Some of my Graham kin in the Madison/Wayne/Bollinger Counties area of Missouri were leaders in the Black River Association of the Baptist denomination in the 19th century. The following is a mention of the association from Robert Sidney Douglass, History of Southeast Missouri, Vol. 1 (1912) pp. 476-477:
In 1850 representatives of 12 churches, formerly members of the Black River Association, met at Castor church in Madison county and organized the St. Francois Association. The churches were situated in Wayne and Madison counties and perhaps one or two in Bollinger county. The first meeting of the association after its organization was held at Little Vine church in Madison county in 1851. At this meeting Zion church in Wayne county and Salem church in Bollinger county were admitted to membership. The ministers of the association were C. T. Graham, W. W. Settle, J. Duncan, J. P. Wallis, A. Hughes, R. S. Eaton and S. M. Randoff. Other ministers who later worked in this association were L. D. Bennett, A. G. Tidwell, A. R. L. Meador, A. Land, L. Langley, S. Farr, W. H. Mattox, M. W. Taylor and E. J. Bunyard.
The association grew steadily up to the breaking out of the war when there were 29 churches, in 1863 there were only 10 churches reported at the meeting in Big Creek church in Madison county, with only 326 members in the association. In 1874 there were 37 churches in the association with 1,400 members. In 1876, 10 churches were dismissed to form the Wayne County Association. At the meeting in 1878 there were representatives present from 24 churches chiefly in Madison and Bollinger counties with a membership of 1,200. At this time the ministers of the association were J. C. Hornsby, William London, H. F. Tong, L. W. Revelle, A. Tidwell, F. M. Holbrook, M. Robins, V. T. Settle, B. L. Bowman, J. F. Rudy, and J. C. Hembree.
The oldest church in the association was Big Creek church organized in May, 1835, about 18 miles south of Fredericktown. The first church house was built in 1854; the first pastor of the church was Henry McElmurry; he was succeeded by C. T. Graham, who served as pastor for 22 years.
Castor church was organized in 1845 by Elders Graham, Settle and Eaton. Little Vine church was organized in 1846 with 21 members. Marble Hill church was organized in 1848.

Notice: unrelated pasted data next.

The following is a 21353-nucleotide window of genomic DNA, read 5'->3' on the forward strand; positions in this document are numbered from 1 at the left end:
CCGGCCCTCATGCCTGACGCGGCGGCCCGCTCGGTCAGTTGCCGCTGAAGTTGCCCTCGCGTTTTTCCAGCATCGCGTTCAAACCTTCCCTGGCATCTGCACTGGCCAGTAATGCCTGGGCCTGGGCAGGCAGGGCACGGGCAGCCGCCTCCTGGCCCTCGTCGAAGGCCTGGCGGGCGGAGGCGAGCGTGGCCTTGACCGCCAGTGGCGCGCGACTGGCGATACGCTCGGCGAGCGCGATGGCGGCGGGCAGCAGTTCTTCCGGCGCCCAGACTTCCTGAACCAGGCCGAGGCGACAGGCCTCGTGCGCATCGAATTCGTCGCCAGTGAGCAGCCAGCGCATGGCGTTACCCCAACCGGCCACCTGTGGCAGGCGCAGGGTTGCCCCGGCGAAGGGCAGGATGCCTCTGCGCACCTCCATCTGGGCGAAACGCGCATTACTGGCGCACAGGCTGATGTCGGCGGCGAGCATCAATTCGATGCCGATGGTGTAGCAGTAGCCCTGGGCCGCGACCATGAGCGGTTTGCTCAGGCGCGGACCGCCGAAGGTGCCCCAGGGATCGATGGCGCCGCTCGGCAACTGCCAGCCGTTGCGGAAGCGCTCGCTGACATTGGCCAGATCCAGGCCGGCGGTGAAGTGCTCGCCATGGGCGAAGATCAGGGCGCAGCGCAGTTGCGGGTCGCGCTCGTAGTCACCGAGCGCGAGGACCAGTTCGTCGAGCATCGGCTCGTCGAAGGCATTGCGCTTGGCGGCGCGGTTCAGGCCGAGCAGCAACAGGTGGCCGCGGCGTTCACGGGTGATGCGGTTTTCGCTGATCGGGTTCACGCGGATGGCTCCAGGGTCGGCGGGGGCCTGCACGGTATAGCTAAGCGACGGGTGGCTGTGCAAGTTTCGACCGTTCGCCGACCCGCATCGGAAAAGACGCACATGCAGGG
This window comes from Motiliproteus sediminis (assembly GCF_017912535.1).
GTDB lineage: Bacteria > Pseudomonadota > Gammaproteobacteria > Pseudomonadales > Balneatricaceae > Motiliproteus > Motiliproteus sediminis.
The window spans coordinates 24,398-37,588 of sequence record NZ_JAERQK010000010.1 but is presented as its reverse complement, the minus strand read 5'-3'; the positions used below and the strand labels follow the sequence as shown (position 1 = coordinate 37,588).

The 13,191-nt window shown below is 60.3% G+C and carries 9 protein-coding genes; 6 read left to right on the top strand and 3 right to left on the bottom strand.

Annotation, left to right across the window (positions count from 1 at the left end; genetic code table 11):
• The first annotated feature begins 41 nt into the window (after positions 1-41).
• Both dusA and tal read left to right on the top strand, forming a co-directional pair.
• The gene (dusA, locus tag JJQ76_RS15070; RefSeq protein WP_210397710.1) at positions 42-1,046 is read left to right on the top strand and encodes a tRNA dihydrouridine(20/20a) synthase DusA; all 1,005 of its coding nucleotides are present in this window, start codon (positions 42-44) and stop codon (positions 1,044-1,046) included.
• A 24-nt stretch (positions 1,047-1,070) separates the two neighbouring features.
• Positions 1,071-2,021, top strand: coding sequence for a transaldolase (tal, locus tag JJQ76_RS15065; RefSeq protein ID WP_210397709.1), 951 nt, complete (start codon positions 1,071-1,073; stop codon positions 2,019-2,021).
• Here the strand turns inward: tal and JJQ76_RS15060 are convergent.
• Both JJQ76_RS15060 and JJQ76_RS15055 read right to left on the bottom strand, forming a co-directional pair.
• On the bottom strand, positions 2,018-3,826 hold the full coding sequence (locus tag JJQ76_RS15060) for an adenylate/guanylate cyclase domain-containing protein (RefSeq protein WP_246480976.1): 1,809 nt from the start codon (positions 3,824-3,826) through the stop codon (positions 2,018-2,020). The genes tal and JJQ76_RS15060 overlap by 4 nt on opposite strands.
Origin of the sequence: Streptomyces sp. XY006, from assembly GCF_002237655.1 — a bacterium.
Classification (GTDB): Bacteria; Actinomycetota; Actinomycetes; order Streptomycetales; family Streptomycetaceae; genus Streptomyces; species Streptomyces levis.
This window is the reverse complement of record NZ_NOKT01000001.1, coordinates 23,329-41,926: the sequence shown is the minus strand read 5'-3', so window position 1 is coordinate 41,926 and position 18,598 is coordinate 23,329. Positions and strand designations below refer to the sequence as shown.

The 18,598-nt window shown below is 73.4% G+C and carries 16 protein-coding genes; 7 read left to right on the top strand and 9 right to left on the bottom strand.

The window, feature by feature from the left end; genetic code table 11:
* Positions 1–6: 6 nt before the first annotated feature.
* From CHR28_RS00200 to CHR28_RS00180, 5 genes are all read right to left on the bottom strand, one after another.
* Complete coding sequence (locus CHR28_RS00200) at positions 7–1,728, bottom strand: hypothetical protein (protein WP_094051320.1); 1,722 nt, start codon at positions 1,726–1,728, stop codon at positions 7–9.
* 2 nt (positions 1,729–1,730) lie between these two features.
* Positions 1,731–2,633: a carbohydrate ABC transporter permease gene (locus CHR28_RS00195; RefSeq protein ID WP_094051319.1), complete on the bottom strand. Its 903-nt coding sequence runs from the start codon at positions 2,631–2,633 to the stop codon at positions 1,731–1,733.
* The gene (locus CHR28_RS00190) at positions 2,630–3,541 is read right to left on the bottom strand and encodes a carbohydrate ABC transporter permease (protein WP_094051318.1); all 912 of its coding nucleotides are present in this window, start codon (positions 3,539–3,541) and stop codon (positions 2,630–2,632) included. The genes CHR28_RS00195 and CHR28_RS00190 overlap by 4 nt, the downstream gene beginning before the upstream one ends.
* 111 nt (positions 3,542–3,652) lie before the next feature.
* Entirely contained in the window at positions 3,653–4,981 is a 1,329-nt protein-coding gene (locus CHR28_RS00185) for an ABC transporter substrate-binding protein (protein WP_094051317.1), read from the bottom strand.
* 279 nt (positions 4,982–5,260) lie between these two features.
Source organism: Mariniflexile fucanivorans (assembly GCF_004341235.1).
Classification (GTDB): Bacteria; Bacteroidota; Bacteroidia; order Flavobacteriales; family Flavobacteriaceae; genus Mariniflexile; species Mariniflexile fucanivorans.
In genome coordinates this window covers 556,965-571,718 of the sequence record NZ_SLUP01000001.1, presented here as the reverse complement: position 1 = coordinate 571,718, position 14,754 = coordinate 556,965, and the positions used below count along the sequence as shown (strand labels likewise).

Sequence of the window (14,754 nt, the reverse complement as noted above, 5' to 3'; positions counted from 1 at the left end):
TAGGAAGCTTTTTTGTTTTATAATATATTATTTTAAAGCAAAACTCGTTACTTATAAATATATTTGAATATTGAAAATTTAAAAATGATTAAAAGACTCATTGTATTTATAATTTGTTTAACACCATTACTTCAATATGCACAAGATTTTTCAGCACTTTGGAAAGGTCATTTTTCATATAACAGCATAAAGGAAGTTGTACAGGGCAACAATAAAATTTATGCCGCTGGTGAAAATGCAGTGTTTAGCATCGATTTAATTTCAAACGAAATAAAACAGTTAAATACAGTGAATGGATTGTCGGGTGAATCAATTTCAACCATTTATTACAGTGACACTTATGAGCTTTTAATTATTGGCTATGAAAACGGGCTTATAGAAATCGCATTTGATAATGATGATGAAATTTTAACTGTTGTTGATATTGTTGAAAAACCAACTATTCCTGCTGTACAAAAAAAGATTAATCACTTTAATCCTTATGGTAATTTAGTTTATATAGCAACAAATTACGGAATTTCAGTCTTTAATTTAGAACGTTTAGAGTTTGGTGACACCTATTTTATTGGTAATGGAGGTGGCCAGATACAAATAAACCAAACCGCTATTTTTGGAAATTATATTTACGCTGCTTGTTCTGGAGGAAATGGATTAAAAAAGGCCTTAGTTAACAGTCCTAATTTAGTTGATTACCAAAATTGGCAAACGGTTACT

The first church of Fredericktown seems to have been organized in 1870 by Elder W. W. Settle and Silas Livermore; there were 31 members at the time of the reorganization in 1872.
Among the prominent ministers of this association were the following: Carter T. Graham, who was a native of North Carolina and who came to Madison county in 1822, was a well educated man and while he preached for a great many years, supported himself principally by farming. He died in September, 1861; Anderson Hughes was a native of Tennessee but settled in Wayne county while very young; he preached for a number of years and died in 1863.
One of the most influential of the men of this association was W. W. Settle, who came to Missouri from Tennessee in 1833. He first lived in Bollinger county and later in Madison county; he became a preacher in 1839 and up to the time of his death in 1870, was a very active, energetic worker as a minister.
One of the early preachers of this association was Pinkney Graham, who was a native of Kentucky and came to Southeast Missouri in 1826 and was for many years an influential minister.
Twenty-four churches reported to the association in 1910. They had a combined membership of 2,009. They were: Big Creek, 82; Brush Creek, 87; Castor, 22; Ebenezer, 71; Fredericktown, 444; Friendship, 107; Granite View, 19; Glen Allen, 102; Little Whitewater, 136; Marble Hill, 156; Marquand, 113; Miller’s Chapel, 41; Moore’s Chapel, 46; Mt. Carmel, 43; Mt. Pisgah, 116; Mt. Pleasant, 47; New Salem, 73; Shetley’s Creek, 93; Trace Creek, 93; Twelve Mile, 116; Union Light, 119.